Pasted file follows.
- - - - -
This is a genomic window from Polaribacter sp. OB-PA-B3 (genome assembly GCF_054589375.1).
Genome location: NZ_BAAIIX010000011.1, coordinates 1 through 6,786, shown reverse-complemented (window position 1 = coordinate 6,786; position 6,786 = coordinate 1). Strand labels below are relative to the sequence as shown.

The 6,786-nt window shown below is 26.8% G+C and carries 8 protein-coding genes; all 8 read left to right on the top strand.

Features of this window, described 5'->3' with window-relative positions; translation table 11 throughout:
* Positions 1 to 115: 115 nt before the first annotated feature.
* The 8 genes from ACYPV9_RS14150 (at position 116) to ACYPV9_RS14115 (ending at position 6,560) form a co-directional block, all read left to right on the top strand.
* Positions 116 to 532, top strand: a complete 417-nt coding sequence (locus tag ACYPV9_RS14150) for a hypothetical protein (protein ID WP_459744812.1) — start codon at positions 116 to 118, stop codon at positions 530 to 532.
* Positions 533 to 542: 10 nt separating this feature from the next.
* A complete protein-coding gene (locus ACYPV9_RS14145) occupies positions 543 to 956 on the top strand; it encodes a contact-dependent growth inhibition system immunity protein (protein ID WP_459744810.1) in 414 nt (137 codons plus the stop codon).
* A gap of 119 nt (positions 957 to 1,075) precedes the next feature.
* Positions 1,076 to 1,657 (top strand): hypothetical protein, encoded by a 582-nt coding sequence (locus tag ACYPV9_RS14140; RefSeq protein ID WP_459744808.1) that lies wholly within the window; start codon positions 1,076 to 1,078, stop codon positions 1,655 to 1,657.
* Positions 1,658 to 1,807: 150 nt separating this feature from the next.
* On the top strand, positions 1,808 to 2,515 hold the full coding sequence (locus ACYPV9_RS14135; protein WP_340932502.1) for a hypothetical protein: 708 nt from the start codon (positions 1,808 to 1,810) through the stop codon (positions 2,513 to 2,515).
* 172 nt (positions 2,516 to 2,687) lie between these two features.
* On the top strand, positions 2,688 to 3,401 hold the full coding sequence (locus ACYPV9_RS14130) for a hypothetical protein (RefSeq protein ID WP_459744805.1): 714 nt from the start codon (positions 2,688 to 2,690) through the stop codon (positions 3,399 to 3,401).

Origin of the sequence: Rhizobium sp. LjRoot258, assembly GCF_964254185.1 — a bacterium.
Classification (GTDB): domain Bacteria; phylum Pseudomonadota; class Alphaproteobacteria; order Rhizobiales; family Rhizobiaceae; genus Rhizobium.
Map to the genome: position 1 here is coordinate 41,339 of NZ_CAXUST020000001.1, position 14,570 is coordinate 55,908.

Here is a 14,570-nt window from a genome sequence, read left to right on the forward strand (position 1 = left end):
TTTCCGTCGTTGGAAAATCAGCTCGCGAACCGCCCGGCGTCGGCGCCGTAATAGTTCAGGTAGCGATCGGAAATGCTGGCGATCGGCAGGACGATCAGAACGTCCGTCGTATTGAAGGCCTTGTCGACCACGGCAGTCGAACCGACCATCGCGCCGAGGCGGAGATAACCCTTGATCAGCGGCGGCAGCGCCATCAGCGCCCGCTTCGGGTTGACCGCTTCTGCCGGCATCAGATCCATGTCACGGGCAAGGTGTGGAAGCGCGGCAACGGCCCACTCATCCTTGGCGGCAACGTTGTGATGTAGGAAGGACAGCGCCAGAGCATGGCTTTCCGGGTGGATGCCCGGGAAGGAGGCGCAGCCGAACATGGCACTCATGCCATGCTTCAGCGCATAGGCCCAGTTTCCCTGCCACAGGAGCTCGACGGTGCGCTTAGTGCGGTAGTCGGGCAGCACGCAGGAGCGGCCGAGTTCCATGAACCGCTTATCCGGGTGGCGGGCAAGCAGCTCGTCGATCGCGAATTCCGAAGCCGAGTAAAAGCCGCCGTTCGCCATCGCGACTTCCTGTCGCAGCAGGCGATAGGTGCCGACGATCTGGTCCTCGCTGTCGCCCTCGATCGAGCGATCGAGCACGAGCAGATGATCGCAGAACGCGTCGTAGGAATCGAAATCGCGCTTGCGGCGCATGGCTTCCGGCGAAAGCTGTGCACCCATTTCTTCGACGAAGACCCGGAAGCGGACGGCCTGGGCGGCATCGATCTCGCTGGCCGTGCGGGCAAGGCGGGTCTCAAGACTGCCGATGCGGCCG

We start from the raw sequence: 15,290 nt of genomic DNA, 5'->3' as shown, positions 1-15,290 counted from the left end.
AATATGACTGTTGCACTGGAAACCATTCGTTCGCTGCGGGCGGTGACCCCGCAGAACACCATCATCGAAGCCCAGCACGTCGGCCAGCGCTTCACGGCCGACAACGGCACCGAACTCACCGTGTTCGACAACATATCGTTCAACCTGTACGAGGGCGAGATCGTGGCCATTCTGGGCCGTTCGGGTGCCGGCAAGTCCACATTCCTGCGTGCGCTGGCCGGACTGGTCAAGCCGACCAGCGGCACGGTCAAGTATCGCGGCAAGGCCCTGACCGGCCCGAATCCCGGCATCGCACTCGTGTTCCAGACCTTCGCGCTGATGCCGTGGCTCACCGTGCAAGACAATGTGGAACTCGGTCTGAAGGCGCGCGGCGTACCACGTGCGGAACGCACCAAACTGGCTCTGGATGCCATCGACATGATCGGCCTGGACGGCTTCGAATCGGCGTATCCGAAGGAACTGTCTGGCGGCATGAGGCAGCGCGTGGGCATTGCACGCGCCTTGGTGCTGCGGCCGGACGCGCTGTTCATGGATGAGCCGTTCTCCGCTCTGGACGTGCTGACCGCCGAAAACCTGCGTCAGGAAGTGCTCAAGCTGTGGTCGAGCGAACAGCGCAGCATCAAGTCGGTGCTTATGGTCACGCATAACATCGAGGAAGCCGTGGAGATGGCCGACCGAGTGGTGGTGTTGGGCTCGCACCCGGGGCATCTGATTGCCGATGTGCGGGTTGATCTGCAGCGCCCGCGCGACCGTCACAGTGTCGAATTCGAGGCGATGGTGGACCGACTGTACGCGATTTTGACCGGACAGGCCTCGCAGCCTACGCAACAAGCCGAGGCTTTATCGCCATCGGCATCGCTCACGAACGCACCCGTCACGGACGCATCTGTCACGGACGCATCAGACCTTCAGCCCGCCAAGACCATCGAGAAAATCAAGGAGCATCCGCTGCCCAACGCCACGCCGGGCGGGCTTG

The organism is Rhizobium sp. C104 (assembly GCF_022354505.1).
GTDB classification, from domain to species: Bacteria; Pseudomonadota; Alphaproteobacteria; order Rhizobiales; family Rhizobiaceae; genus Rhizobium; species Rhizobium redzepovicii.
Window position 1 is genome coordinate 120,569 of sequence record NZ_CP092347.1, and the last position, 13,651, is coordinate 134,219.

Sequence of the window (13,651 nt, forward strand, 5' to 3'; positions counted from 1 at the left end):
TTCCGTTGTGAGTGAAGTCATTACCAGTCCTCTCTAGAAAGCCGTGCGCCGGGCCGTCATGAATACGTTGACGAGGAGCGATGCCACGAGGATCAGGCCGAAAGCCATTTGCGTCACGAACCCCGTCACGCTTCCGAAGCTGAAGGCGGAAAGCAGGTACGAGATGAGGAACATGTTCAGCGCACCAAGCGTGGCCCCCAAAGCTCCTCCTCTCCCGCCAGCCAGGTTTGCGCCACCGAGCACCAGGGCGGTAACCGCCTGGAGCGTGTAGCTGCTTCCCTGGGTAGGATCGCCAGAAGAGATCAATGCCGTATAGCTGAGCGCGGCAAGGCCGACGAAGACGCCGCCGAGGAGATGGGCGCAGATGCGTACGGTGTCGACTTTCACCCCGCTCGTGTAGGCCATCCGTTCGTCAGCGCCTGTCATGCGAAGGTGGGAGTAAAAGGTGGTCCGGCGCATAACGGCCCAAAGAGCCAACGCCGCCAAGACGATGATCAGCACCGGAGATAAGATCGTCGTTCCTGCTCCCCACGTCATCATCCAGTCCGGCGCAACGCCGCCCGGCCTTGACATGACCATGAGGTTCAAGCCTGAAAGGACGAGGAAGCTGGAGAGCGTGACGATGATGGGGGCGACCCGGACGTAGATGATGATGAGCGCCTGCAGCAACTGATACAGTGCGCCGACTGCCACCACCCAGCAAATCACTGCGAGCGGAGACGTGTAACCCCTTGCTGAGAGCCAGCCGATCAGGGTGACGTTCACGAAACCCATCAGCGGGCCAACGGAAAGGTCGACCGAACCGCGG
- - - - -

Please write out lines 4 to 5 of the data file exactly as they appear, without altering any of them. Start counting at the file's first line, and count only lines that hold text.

Features of this window, described 5'->3' with window-relative positions; translation table 11 throughout:
* Positions 1 to 115: 115 nt before the first annotated feature.